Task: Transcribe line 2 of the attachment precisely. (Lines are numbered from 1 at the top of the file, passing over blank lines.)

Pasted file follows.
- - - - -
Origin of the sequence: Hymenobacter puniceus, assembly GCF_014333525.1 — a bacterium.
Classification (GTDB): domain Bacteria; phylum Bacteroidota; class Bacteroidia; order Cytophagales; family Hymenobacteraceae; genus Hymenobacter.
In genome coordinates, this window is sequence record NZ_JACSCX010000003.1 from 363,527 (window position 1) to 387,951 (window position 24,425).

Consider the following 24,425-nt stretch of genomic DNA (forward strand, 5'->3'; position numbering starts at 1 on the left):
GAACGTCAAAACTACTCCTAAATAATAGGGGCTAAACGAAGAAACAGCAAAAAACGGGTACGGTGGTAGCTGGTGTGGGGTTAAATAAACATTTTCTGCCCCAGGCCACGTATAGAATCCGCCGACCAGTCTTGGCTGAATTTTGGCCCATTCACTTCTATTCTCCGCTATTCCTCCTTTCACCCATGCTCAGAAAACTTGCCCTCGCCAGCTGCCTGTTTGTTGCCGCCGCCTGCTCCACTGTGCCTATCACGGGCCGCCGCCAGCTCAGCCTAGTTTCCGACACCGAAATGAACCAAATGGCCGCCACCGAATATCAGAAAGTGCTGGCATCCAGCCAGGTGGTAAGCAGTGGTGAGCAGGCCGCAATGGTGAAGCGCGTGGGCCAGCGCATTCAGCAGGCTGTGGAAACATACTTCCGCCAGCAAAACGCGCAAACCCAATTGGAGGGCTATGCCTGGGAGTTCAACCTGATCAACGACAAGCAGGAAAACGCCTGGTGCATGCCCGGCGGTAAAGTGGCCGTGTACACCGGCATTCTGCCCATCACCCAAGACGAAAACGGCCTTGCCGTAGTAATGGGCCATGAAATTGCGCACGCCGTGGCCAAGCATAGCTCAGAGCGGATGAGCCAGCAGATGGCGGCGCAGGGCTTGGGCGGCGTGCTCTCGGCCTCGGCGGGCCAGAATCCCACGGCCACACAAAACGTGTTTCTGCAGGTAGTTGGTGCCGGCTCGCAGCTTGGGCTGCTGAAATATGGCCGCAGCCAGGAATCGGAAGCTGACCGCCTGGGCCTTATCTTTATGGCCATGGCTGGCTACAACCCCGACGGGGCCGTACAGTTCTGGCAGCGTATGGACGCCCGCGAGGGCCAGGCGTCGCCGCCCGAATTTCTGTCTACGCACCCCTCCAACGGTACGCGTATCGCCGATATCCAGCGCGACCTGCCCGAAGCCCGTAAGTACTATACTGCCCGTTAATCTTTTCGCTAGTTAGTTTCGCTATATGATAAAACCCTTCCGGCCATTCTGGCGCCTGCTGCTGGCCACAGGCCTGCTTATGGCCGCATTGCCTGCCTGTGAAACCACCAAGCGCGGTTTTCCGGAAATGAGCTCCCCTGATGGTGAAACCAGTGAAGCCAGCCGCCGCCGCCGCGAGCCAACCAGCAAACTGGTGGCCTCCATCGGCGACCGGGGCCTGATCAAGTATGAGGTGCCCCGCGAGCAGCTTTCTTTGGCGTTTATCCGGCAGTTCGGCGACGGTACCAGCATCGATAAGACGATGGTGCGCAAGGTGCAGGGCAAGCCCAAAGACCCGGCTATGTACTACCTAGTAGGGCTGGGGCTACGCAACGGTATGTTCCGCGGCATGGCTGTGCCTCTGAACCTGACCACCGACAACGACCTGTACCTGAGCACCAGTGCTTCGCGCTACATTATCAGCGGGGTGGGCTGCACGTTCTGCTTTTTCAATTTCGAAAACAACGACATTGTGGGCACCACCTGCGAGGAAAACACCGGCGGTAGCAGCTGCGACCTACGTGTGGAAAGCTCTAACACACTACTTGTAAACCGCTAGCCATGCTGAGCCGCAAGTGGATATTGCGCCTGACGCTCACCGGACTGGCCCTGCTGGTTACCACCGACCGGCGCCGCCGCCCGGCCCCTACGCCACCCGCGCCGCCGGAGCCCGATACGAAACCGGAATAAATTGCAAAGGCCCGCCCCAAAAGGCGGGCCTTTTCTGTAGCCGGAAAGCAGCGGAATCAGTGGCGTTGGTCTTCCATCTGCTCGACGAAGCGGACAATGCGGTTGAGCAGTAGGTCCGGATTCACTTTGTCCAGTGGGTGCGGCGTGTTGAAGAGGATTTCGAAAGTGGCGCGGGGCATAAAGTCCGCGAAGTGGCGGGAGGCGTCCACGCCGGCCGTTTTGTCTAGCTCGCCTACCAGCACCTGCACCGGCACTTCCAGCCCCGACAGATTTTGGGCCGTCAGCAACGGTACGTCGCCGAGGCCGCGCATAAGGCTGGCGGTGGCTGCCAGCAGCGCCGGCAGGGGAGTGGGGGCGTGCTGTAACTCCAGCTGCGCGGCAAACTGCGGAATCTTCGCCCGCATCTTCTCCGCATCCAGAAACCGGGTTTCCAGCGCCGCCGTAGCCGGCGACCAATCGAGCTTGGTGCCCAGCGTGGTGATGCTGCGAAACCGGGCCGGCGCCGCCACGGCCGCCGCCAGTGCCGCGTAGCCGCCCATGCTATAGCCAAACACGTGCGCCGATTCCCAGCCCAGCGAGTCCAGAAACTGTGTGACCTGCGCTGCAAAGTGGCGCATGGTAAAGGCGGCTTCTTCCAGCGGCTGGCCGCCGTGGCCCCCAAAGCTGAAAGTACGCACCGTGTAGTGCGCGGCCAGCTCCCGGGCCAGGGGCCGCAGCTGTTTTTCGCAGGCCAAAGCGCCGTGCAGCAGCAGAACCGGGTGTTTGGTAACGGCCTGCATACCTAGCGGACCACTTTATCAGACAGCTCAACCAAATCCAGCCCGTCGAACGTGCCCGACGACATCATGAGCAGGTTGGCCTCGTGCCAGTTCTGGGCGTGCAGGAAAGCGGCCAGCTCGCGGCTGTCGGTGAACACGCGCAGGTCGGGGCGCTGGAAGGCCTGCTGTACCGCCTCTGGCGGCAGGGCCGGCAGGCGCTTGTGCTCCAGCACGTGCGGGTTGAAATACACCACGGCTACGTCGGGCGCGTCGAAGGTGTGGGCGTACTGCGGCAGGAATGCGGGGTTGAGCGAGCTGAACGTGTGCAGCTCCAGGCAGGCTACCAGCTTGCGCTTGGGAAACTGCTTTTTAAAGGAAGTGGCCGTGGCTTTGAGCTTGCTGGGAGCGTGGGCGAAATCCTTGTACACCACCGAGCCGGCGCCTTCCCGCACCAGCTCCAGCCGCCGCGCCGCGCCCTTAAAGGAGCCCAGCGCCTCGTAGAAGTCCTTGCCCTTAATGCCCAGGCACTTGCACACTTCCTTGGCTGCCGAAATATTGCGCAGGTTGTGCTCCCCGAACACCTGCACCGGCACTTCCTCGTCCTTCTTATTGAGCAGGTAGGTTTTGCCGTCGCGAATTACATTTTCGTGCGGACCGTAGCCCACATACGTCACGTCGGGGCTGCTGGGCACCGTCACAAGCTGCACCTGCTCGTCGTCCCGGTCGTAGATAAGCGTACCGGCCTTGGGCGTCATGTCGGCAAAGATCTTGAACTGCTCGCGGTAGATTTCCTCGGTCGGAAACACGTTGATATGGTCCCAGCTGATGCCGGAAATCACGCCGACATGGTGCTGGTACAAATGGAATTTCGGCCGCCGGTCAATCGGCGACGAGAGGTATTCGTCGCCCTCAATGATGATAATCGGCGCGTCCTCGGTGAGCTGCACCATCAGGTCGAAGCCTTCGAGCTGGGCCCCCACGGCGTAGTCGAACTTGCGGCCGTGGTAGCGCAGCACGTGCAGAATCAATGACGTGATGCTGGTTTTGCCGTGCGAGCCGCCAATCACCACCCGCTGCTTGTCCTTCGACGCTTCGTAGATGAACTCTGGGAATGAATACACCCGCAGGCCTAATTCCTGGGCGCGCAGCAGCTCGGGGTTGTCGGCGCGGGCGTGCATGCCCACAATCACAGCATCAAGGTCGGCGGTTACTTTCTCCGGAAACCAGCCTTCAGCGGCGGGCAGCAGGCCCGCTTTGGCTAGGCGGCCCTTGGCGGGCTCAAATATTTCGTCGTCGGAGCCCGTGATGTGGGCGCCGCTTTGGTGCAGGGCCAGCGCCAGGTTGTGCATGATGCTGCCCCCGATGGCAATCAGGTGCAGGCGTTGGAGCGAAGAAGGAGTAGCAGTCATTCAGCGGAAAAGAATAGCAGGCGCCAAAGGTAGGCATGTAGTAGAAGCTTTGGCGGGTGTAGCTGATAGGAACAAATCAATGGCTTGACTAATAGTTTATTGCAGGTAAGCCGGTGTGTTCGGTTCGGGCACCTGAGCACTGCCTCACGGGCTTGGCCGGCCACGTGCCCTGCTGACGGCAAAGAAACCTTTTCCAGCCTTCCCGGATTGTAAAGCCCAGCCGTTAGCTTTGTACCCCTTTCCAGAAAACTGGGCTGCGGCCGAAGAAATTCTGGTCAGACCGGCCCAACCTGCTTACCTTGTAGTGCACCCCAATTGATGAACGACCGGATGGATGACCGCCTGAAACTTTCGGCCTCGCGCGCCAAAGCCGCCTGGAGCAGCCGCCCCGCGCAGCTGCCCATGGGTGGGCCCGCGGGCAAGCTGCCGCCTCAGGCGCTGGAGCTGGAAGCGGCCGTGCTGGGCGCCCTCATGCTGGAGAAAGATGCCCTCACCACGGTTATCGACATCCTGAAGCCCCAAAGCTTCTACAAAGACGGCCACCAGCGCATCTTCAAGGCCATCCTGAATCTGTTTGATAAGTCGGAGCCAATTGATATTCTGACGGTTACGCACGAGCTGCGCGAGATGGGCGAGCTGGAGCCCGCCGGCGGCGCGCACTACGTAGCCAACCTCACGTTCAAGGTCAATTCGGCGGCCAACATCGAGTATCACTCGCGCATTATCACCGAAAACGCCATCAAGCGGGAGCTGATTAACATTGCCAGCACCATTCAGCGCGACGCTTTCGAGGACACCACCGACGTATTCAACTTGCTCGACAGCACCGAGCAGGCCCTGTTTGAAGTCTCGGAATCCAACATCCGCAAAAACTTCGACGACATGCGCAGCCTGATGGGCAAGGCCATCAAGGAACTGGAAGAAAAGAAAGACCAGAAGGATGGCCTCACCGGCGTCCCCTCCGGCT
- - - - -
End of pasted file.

Classification (GTDB): domain Bacteria; phylum Bacteroidota; class Bacteroidia; order Cytophagales; family Hymenobacteraceae; genus Hymenobacter.